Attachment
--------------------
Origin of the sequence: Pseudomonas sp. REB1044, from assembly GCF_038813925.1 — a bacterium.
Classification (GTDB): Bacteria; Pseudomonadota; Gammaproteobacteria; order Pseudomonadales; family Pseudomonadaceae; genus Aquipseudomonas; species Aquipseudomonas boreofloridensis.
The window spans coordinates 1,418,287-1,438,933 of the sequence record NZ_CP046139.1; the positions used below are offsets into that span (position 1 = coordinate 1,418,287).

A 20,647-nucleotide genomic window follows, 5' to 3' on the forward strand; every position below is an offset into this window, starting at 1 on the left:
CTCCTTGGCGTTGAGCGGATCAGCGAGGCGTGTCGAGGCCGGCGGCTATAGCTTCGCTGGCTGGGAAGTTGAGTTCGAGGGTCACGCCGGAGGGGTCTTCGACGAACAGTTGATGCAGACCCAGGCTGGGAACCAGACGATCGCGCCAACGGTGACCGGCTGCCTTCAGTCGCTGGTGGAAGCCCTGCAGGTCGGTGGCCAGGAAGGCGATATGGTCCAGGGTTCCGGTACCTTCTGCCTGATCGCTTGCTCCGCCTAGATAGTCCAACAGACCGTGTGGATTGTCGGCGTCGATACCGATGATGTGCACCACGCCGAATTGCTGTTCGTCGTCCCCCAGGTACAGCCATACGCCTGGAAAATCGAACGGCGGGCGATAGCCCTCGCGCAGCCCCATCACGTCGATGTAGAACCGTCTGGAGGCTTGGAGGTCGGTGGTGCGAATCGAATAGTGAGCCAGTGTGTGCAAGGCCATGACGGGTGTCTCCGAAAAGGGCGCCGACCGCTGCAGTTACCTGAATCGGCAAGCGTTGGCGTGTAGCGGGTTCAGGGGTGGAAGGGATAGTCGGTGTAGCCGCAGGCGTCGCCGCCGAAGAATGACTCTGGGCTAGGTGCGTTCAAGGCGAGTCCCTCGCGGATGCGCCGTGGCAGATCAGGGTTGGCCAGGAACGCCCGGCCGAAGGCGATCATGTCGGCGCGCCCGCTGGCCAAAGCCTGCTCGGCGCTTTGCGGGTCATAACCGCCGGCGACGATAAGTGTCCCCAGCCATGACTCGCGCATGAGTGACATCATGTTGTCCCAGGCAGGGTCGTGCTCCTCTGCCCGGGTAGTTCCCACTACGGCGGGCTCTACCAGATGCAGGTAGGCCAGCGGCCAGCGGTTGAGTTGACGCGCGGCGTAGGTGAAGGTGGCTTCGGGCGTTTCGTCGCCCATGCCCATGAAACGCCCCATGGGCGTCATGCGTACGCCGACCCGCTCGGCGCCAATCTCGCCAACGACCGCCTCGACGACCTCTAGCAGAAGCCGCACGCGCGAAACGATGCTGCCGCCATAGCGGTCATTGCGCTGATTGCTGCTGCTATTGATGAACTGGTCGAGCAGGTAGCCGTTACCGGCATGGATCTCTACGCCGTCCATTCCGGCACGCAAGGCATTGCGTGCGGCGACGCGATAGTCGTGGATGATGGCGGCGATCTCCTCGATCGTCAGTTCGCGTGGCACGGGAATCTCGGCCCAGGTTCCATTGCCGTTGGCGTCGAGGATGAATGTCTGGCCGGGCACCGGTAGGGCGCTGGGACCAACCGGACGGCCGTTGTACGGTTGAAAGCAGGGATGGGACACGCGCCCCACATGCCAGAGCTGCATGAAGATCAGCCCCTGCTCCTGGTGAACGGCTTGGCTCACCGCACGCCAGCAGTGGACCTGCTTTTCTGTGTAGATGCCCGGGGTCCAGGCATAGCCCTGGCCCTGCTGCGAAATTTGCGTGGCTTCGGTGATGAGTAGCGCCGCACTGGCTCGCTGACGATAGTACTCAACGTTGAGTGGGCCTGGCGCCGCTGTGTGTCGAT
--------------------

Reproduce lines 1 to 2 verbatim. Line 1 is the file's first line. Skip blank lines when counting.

Origin of the sequence: Pseudomonas sp. REB1044, from assembly GCF_038813925.1 — a bacterium.
Classification (GTDB): Bacteria; Pseudomonadota; Gammaproteobacteria; order Pseudomonadales; family Pseudomonadaceae; genus Aquipseudomonas; species Aquipseudomonas boreofloridensis.